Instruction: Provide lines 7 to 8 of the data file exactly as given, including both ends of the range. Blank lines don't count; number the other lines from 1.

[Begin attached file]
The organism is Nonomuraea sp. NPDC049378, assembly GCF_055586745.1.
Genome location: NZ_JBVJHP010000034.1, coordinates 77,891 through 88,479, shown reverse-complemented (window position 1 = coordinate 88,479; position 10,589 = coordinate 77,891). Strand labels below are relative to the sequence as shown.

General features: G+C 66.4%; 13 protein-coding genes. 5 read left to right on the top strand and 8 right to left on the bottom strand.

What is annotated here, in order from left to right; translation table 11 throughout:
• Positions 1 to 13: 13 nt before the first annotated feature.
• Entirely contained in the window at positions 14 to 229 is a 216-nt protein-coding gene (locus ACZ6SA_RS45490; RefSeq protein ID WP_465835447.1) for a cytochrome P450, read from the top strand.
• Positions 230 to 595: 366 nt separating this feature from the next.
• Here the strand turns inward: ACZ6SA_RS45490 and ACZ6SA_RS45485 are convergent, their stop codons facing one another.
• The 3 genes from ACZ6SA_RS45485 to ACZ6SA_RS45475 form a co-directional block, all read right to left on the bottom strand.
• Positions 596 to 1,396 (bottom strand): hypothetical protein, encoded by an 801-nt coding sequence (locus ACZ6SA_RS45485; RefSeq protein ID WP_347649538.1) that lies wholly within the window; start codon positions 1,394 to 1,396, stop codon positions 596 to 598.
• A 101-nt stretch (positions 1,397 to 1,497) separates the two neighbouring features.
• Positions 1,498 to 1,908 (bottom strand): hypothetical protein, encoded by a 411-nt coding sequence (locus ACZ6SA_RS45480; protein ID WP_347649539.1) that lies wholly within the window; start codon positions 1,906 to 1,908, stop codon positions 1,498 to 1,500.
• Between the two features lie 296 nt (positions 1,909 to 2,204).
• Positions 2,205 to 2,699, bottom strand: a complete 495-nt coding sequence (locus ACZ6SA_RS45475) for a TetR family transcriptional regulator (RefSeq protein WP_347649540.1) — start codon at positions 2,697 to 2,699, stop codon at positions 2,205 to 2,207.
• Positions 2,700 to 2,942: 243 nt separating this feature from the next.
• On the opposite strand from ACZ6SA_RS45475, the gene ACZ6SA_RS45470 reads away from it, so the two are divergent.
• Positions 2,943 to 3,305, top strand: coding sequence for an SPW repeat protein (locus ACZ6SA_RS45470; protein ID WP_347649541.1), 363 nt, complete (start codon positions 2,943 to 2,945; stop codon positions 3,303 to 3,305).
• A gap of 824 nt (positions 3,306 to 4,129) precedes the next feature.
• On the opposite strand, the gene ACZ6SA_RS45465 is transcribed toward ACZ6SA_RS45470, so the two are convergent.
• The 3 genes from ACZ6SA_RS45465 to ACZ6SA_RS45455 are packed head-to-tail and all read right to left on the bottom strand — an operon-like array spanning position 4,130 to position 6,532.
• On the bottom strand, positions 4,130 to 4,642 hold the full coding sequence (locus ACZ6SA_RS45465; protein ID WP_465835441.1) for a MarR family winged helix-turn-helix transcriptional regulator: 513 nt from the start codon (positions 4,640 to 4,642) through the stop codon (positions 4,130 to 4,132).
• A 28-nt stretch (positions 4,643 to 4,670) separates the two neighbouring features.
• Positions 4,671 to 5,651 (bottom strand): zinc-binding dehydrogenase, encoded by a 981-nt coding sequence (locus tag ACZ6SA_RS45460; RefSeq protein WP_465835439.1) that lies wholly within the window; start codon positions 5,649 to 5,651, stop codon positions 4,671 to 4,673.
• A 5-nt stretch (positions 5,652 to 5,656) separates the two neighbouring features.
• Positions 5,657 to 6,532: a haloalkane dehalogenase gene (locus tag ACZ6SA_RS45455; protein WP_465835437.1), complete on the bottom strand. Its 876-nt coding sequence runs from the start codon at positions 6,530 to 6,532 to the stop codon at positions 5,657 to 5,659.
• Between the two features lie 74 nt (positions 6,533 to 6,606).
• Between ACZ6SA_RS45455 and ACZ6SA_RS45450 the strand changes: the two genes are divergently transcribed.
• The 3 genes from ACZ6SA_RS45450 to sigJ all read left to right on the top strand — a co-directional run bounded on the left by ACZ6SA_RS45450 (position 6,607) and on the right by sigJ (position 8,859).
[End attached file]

• Positions 230 to 595: 366 nt separating this feature from the next.
• Here the strand turns inward: ACZ6SA_RS45490 and ACZ6SA_RS45485 are convergent, their stop codons facing one another.